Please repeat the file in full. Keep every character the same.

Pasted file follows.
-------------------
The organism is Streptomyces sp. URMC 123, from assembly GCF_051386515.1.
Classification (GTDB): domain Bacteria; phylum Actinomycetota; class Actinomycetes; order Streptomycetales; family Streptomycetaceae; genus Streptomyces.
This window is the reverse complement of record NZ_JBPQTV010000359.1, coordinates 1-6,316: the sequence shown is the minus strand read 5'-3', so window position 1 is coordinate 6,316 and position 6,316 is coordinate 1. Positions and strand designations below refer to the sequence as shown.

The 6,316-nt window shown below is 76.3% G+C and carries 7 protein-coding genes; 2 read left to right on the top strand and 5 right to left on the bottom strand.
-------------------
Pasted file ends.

The organism is Streptomyces sp. URMC 123, from assembly GCF_051386515.1.
Classification (GTDB): domain Bacteria; phylum Actinomycetota; class Actinomycetes; order Streptomycetales; family Streptomycetaceae; genus Streptomyces.
This window is the reverse complement of record NZ_JBPQTV010000359.1, coordinates 1-6,316: the sequence shown is the minus strand read 5'-3', so window position 1 is coordinate 6,316 and position 6,316 is coordinate 1. Positions and strand designations below refer to the sequence as shown.

The 6,316-nt window shown below is 76.3% G+C and carries 7 protein-coding genes; 2 read left to right on the top strand and 5 right to left on the bottom strand.